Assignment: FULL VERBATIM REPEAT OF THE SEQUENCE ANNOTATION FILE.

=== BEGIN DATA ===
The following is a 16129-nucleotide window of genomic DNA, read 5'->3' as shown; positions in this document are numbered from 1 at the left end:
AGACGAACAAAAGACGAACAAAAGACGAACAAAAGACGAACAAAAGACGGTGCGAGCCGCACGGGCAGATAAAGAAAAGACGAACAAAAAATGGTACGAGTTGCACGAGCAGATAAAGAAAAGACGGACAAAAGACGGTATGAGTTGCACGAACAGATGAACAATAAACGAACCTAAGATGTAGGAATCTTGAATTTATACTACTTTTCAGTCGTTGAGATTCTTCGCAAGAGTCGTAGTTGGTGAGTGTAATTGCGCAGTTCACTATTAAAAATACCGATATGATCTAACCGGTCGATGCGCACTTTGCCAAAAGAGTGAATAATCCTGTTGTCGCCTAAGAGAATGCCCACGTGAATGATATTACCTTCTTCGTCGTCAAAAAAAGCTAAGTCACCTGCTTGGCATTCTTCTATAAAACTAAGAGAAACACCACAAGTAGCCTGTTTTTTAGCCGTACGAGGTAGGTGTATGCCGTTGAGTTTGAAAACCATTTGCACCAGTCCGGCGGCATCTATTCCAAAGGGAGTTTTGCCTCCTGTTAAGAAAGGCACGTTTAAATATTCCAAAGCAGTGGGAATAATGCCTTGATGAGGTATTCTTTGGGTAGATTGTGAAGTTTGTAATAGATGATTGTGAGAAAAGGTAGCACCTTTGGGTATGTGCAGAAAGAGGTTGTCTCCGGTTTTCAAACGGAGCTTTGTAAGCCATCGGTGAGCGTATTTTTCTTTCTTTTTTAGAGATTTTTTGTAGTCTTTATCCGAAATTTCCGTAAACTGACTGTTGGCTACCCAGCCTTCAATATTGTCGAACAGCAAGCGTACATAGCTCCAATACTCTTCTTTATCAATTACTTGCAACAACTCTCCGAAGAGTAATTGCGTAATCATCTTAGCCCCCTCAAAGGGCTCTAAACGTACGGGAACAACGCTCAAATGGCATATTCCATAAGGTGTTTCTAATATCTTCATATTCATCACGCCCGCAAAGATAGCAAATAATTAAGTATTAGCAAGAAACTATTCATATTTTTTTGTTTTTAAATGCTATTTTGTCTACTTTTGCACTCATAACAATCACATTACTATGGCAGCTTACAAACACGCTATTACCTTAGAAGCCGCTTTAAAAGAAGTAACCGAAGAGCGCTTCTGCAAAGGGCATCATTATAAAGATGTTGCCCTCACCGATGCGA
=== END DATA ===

The following is a 16129-nucleotide window of genomic DNA, read 5'->3' as shown; positions in this document are numbered from 1 at the left end:
AGACGAACAAAAGACGAACAAAAGACGAACAAAAGACGAACAAAAGACGGTGCGAGCCGCACGGGCAGATAAAGAAAAGACGAACAAAAAATGGTACGAGTTGCACGAGCAGATAAAGAAAAGACGGACAAAAGACGGTATGAGTTGCACGAACAGATGAACAATAAACGAACCTAAGATGTAGGAATCTTGAATTTATACTACTTTTCAGTCGTTGAGATTCTTCGCAAGAGTCGTAGTTGGTGAGTGTAATTGCGCAGTTCACTATTAAAAATACCGATATGATCTAACCGGTCGATGCGCACTTTGCCAAAAGAGTGAATAATCCTGTTGTCGCCTAAGAGAATGCCCACGTGAATGATATTACCTTCTTCGTCGTCAAAAAAAGCTAAGTCACCTGCTTGGCATTCTTCTATAAAACTAAGAGAAACACCACAAGTAGCCTGTTTTTTAGCCGTACGAGGTAGGTGTATGCCGTTGAGTTTGAAAACCATTTGCACCAGTCCGGCGGCATCTATTCCAAAGGGAGTTTTGCCTCCTGTTAAGAAAGGCACGTTTAAATATTCCAAAGCAGTGGGAATAATGCCTTGATGAGGTATTCTTTGGGTAGATTGTGAAGTTTGTAATAGATGATTGTGAGAAAAGGTAGCACCTTTGGGTATGTGCAGAAAGAGGTTGTCTCCGGTTTTCAAACGGAGCTTTGTAAGCCATCGGTGAGCGTATTTTTCTTTCTTTTTTAGAGATTTTTTGTAGTCTTTATCCGAAATTTCCGTAAACTGACTGTTGGCTACCCAGCCTTCAATATTGTCGAACAGCAAGCGTACATAGCTCCAATACTCTTCTTTATCAATTACTTGCAACAACTCTCCGAAGAGTAATTGCGTAATCATCTTAGCCCCCTCAAAGGGCTCTAAACGTACGGGAACAACGCTCAAATGGCATATTCCATAAGGTGTTTCTAATATCTTCATATTCATCACGCCCGCAAAGATAGCAAATAATTAAGTATTAGCAAGAAACTATTCATATTTTTTTGTTTTTAAATGCTATTTTGTCTACTTTTGCACTCATAACAATCACATTACTATGGCAGCTTACAAACACGCTATTACCTTAGAAGCCGCTTTAAAAGAAGTAACCGAAGAGCGCTTCTGCAAAGGGCATCATTATAAAGATGTTGCCCTCACCGATGCGA